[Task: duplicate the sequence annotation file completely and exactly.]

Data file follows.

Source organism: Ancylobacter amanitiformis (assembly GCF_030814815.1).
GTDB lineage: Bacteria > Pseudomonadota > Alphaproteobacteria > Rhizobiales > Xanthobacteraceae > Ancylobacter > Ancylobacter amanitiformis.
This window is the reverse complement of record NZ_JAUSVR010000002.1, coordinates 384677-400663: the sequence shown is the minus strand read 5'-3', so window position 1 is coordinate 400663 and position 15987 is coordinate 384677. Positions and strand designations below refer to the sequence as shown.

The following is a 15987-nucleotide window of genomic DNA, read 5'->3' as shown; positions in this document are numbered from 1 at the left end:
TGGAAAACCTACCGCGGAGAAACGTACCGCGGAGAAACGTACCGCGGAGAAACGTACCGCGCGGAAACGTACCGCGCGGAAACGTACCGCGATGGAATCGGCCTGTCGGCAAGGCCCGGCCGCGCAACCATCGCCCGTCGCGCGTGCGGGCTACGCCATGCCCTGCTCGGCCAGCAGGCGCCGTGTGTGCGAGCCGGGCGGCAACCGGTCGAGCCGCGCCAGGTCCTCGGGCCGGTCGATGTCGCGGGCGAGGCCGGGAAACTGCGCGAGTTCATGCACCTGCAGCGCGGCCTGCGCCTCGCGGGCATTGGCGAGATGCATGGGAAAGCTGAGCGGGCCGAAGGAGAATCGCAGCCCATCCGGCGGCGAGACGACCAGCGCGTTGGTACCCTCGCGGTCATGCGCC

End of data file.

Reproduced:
Source organism: Ancylobacter amanitiformis (assembly GCF_030814815.1).
GTDB lineage: Bacteria > Pseudomonadota > Alphaproteobacteria > Rhizobiales > Xanthobacteraceae > Ancylobacter > Ancylobacter amanitiformis.
This window is the reverse complement of record NZ_JAUSVR010000002.1, coordinates 384677-400663: the sequence shown is the minus strand read 5'-3', so window position 1 is coordinate 400663 and position 15987 is coordinate 384677. Positions and strand designations below refer to the sequence as shown.

The following is a 15987-nucleotide window of genomic DNA, read 5'->3' as shown; positions in this document are numbered from 1 at the left end:
TGGAAAACCTACCGCGGAGAAACGTACCGCGGAGAAACGTACCGCGGAGAAACGTACCGCGCGGAAACGTACCGCGCGGAAACGTACCGCGATGGAATCGGCCTGTCGGCAAGGCCCGGCCGCGCAACCATCGCCCGTCGCGCGTGCGGGCTACGCCATGCCCTGCTCGGCCAGCAGGCGCCGTGTGTGCGAGCCGGGCGGCAACCGGTCGAGCCGCGCCAGGTCCTCGGGCCGGTCGATGTCGCGGGCGAGGCCGGGAAACTGCGCGAGTTCATGCACCTGCAGCGCGGCCTGCGCCTCGCGGGCATTGGCGAGATGCATGGGAAAGCTGAGCGGGCCGAAGGAGAATCGCAGCCCATCCGGCGGCGAGACGACCAGCGCGTTGGTACCCTCGCGGTCATGCGCC